In Robert Fulghum’s book What On Earth Have I Done? (New York: St. Martin’s Griffin, 2007, page 10), he says that “Montaigne, who coined the word ‘essais’ and refined the process of taking the ordinary seriously, remains my mentor.”
Literally, the French word “essai” means trial or attempt, and Montaigne “invented the literary form of essay, a short subjective treatment of a given topic” (to quote the Wiki page on Montaigne), so Montaigne is an obvious model for Fulghum’s sort of writing, celebrating the ordinary as he does (he is most well known for his bestselling book All I Really Need to Know I Learned in Kindergarten). But more important to haiku poets is Montaigne’s refinement of taking the ordinary seriously. It seems that the point of each haiku is how it takes some aspect of experience or perception, whatever it is, seriously.
Later in the same Fulghum book, the author says that “many sensibilities affect my essays and stories—family, friends, and editors—each adding a creative step along the way. But it is the reader who finally completes the process with the additive of self” (page 232). Indeed, for haiku, it is the reader who completes the poem, for haiku is an “unfinished” poem without the reader. Haiku, like any good writing, respects not only the subject of the writing, but also the reader, trusting him or her to “get” the writer’s conscientious intent—or, in the case of a haiku, to “get” the leap of imagination and implication laid out in the clues of objective sensory imagery, the overtones of seasonal reference, and the mysteries of careful juxtaposition.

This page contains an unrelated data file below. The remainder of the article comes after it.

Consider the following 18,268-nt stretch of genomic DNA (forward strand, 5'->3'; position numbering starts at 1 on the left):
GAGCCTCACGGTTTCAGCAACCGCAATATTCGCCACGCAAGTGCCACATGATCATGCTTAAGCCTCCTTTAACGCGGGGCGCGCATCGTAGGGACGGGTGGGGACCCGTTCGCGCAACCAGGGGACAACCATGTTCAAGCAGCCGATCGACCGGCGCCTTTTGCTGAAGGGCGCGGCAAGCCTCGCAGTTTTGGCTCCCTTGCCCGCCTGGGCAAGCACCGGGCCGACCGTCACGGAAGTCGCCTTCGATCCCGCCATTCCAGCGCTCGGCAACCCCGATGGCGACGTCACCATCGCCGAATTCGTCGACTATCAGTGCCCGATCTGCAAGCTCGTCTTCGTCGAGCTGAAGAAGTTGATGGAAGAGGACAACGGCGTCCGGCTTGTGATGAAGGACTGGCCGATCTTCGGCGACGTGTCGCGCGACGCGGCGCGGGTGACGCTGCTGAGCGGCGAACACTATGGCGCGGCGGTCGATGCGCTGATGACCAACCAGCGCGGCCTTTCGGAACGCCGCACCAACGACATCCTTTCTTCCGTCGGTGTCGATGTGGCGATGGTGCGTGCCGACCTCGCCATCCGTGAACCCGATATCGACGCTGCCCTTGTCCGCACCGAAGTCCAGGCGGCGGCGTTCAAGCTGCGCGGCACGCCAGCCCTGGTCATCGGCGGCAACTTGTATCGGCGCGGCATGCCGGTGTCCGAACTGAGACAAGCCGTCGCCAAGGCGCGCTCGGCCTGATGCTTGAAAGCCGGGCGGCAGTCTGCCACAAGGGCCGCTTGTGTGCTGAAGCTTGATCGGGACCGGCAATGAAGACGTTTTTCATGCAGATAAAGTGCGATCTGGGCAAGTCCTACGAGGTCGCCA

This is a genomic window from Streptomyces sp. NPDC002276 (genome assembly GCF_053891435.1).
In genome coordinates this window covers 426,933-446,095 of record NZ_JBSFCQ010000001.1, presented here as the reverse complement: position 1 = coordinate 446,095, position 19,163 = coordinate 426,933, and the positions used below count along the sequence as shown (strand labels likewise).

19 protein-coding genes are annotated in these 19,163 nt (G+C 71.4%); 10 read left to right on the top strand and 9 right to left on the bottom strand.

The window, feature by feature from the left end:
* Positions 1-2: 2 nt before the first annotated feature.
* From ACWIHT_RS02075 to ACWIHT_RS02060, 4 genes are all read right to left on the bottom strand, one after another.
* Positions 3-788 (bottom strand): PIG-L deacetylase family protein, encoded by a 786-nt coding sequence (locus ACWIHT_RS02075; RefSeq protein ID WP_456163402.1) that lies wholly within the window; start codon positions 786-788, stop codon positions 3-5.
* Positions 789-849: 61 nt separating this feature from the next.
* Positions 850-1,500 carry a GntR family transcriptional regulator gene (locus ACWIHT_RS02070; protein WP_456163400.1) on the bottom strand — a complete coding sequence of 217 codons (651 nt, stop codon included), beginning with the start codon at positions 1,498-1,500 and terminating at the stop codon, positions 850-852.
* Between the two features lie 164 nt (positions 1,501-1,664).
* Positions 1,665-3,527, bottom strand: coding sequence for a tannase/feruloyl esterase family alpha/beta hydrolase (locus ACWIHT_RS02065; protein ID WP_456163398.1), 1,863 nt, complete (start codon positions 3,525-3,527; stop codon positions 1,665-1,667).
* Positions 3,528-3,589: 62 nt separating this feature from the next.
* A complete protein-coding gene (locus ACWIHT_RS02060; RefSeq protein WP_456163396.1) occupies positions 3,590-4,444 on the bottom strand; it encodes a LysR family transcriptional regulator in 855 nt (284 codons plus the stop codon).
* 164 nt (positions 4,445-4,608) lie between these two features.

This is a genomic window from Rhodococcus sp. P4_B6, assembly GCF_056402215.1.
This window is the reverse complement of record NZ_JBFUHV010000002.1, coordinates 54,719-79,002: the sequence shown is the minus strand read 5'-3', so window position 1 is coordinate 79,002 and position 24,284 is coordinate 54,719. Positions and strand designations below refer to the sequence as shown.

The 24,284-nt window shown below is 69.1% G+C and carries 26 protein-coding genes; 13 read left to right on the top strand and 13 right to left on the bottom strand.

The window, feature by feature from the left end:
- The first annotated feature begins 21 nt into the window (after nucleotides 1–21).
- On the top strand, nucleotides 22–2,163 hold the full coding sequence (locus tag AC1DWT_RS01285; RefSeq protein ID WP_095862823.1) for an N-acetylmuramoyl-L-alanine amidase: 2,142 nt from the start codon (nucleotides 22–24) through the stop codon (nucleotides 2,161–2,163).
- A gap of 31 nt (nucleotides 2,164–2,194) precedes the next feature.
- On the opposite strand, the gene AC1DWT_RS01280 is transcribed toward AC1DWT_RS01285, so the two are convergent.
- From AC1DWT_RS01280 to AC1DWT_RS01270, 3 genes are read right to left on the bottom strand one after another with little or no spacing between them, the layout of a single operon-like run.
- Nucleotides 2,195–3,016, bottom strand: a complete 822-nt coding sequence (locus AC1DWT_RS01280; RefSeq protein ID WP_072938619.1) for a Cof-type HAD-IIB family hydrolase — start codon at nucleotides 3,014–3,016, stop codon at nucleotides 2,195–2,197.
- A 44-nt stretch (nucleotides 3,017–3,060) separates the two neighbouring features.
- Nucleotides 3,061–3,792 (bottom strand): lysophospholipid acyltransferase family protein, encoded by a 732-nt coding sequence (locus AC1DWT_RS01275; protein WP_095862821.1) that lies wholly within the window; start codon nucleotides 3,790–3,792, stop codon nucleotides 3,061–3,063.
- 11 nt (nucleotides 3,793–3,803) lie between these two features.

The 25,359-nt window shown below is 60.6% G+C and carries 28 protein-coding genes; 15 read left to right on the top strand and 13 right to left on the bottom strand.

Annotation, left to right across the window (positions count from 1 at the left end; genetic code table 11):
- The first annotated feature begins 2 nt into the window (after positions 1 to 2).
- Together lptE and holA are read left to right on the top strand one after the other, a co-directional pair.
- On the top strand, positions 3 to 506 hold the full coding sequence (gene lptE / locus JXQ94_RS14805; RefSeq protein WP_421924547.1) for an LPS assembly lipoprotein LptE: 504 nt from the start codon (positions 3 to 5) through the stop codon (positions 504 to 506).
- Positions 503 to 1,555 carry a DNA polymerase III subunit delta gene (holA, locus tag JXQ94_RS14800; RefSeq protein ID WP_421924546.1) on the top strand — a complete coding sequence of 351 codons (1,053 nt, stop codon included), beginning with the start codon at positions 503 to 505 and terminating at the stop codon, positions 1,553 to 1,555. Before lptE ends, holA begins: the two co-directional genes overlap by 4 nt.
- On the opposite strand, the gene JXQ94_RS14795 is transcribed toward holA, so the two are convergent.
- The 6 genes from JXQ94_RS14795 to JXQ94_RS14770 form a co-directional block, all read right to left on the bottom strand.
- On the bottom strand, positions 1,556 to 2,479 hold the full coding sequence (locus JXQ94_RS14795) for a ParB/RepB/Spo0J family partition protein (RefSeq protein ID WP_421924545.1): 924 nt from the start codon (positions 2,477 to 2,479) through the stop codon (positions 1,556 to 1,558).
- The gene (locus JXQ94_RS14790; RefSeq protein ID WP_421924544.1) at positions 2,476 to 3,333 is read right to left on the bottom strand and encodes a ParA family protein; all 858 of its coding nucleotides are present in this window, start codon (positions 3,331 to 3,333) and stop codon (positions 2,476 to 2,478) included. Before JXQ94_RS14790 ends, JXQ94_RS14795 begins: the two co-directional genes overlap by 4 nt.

Here is how Fulghum describes a haiku moment while looking out the window in a restaurant on a small island in a Geneva river on a stormy day, October 11, 2006 (page 282):
Outside, tall plane trees are being thrashed by a blustery wind. Their dry yellow leaves are launched out onto the Rhone River as it races by on its way to the sea at Marseilles. The leaves float like a brave regatta of tiny sailboats, floating and whirling in unison. The rain fills them, sinking them into the current of the river.
Evanescence is the word that comes to mind—the inevitable brevity of the beauty in life. If I were Japanese, I would write a haiku about this moment.
This, naturally, is where haiku come from—a wabi-sabi sensitivity to the evanescence of life, an appreciation for the ordinary blessings that life engulfs us with every day.
[Aside: It is too bad that Fulghum thinks he has to be Japanese to write a haiku, or so it would seem. As another aside, regarding the notion of taking the ordinary seriously, I recommend reading a book by James P. Carse, titled Breakfast at the Victory: The Mysticism of Ordinary Experience (HarperOne, 1994). And while I'm at it, I recommend giving a listen to Sarah McLachlan’s song, “Ordinary Miracle.”]